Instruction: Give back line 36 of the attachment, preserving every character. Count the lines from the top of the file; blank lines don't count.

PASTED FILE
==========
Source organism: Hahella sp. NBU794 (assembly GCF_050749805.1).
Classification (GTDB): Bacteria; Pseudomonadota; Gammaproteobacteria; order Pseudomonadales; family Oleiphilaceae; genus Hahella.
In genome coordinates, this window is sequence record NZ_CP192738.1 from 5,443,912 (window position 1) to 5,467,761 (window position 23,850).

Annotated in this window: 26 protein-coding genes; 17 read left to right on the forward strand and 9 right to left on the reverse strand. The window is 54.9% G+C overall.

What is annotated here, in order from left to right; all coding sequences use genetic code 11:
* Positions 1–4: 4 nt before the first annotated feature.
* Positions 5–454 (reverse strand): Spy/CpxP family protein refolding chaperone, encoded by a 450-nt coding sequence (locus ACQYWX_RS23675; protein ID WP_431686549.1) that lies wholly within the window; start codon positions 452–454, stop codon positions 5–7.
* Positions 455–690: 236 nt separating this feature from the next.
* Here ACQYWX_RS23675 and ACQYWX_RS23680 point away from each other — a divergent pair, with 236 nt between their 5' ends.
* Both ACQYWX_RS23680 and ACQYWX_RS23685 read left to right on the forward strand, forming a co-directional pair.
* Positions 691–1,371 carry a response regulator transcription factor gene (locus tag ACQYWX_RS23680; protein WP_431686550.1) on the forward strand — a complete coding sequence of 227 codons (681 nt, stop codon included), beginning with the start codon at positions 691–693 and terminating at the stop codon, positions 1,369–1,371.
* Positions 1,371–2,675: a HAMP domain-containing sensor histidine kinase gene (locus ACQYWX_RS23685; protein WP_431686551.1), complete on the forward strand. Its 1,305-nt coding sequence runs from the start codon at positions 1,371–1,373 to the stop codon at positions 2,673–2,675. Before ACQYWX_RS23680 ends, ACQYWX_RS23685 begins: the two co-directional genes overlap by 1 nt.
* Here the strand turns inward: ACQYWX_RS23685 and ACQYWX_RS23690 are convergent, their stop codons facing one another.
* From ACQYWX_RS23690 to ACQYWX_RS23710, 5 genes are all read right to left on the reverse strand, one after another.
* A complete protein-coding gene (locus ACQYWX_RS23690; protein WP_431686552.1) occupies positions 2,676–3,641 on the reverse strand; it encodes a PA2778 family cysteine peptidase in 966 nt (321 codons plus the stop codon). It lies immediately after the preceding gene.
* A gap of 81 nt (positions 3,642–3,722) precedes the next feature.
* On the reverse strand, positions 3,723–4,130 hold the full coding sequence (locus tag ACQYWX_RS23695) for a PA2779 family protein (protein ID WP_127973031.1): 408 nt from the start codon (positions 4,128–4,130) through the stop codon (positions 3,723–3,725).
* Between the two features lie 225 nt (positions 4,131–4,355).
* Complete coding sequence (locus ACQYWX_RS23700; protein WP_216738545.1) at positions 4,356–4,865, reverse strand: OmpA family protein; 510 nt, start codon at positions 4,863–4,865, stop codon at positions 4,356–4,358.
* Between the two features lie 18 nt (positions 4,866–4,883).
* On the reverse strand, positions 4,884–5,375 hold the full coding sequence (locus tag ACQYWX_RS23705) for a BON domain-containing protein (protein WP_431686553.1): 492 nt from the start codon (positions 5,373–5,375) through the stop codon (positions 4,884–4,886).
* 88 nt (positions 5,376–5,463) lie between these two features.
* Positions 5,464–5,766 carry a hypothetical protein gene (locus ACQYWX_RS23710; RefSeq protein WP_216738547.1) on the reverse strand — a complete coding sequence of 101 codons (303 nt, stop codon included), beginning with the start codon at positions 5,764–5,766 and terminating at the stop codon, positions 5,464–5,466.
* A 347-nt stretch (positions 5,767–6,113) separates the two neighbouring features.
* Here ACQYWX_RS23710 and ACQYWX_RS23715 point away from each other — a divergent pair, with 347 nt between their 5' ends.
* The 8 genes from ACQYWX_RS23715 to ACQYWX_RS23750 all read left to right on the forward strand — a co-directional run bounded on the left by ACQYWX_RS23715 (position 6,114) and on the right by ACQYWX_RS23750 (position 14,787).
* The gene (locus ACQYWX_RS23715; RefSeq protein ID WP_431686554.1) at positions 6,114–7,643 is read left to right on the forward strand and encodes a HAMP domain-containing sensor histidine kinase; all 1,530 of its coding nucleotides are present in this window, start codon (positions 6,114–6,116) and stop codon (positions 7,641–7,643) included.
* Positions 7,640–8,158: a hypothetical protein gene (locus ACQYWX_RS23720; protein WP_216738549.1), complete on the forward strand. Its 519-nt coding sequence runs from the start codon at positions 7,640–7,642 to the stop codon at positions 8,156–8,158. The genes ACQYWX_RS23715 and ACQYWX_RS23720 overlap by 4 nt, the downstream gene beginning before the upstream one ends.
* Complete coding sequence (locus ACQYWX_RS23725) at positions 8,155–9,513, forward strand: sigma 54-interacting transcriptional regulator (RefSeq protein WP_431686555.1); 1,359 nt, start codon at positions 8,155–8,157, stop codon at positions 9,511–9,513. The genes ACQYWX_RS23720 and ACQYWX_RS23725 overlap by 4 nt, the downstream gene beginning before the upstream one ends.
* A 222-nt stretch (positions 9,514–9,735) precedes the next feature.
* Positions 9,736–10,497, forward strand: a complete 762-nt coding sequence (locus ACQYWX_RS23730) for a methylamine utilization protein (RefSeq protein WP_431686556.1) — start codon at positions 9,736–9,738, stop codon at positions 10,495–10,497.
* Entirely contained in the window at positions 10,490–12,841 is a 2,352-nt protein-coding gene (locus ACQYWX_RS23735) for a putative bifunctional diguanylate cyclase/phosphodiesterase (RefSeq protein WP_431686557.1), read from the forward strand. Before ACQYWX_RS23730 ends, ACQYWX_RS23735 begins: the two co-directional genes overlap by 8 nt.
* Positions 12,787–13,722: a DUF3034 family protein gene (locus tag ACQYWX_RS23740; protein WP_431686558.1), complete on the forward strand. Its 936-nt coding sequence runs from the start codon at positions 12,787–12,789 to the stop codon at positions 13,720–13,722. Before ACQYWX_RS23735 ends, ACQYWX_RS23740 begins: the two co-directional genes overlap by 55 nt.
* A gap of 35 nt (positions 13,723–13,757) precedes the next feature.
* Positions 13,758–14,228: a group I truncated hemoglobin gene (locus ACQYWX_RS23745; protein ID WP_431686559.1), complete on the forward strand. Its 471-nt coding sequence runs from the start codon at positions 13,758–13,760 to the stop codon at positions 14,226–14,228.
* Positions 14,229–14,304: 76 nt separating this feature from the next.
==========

* Positions 14,229–14,304: 76 nt separating this feature from the next.